Political blogs – where critical comments can also be removed, should be subject to the same scepticism (Nadine Dorries’ claim that 70% of her blog was fiction is a good example of this).

Taking a virtual trip to a Facebook page, then, is not comparable to treading the streets – or even a particular politician’s campaign team – in search of ‘the feeling on the ground’.

Inaction can be newsworthy

The second point, however, is that this very moderation can generate stories itself.

The Obama London post notes that while even constructively critical comments were removed almost instantly, one comment was left to stand (shown in the image above). And it appeared to condone the killing of 9-year-old Christina Taylor Green:

“It’s ok. Christina Taylor Green was probably going to end up a left wing bleeding heart liberal anyway. Hey, as ‘they’ say, what would you do if you had the chance to kill Hitler as a kid? Exactly.”

Drawing on the campaign literature analogy again, you can see the newsworthiness of Palin staffers leaving this comment to stand (even when other commenters highlight its offensiveness).

Had Obama London been so inclined they could have led more strongly on something like: ‘Palin Facebook staff refuse to condemn comments condoning killing of 9-year-old’, or chased up a response from the team on why the comment was not removed.

But regardless of the nature of this individual example, you can see the broader point about comments on heavily moderated Facebook pages and blogs: they represent views that the politician’s camp is prepared to condemn or condone.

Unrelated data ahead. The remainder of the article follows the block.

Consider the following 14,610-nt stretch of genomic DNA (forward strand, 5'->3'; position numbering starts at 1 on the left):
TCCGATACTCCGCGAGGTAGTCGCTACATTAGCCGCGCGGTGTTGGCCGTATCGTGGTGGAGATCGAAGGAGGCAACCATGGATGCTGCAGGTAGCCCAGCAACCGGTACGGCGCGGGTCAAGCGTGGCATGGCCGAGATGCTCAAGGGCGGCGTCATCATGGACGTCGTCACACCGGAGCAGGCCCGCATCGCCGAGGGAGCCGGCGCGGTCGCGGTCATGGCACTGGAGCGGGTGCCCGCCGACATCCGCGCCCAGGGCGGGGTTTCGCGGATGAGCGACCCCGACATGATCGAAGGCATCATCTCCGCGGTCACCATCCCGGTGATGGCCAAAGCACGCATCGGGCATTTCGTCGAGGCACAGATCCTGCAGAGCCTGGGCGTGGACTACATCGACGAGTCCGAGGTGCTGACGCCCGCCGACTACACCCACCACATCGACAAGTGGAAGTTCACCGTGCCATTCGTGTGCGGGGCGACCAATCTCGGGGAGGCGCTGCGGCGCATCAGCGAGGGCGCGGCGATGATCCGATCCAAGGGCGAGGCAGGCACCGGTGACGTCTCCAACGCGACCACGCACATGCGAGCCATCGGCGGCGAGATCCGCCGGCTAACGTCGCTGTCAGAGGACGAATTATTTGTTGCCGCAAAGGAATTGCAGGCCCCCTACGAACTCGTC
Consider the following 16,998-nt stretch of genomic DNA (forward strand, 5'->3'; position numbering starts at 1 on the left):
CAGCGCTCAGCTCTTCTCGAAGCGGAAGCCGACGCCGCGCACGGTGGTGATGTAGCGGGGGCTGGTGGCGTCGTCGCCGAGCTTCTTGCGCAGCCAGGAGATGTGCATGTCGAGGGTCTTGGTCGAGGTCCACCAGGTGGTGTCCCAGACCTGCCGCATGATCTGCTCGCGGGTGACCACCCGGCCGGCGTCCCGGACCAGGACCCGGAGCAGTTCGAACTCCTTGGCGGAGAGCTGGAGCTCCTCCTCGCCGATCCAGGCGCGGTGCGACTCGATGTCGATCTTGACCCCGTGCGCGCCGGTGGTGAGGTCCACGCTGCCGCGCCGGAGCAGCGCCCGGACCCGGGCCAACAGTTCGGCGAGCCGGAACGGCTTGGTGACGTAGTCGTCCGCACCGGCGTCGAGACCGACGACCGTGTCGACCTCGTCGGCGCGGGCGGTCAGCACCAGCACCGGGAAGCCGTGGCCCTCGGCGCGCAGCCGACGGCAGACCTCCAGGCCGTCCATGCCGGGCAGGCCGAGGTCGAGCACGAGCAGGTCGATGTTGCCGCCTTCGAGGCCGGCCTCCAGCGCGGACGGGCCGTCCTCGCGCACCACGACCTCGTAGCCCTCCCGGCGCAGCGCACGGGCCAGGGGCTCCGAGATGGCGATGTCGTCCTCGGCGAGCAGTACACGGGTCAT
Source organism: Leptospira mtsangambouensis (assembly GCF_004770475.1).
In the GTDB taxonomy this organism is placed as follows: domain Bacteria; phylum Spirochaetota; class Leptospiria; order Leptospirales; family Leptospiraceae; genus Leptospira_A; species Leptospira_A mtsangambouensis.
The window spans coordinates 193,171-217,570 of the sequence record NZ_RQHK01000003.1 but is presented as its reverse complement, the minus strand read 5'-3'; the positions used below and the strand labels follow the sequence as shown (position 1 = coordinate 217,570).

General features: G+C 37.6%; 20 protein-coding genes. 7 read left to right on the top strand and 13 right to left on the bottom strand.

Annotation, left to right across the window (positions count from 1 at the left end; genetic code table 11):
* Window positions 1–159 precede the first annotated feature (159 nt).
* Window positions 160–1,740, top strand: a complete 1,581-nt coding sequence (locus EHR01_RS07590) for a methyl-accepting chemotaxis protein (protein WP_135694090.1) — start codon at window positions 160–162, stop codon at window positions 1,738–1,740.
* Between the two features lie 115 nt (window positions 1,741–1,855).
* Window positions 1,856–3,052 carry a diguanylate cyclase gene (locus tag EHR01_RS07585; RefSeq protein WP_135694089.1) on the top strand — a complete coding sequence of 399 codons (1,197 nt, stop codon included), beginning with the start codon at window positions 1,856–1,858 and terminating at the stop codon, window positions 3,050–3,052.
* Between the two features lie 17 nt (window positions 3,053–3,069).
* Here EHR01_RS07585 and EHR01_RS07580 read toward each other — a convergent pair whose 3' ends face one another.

Comments

By the way, the extensive comment thread on that post is well worth exploring – it details how users can flag comments for moderation, removing them from their own view of the page but not that of others, as well as users’ experiences of being barred from Facebook groups for posting mildly critical comments.

Dylan Reeve in particular expresses my point more succinctly for moderators:

“The problem with the type of moderation policy that Sarah Palin (and others) utilise in places with user-contributed content is that they effectively appear to endorse any comments that do remain published.”

Oh, and on the more general thread of ‘analysis’ in the wake of the Giffords shooting, this post is well worth reading.

UPDATE: More discussion of the satirical nature of the comment on Reddit (thanks Mary Hamilton)

h/t Umair Haque

July 07 2010

10:40

Looking back on the 7/7 bombings and the birth of user-generated content

Five years on from the 7 July bombings in London, Matthew Eltringham from the BBC College of Journalism remembers the day that sparked the future of user-generated content.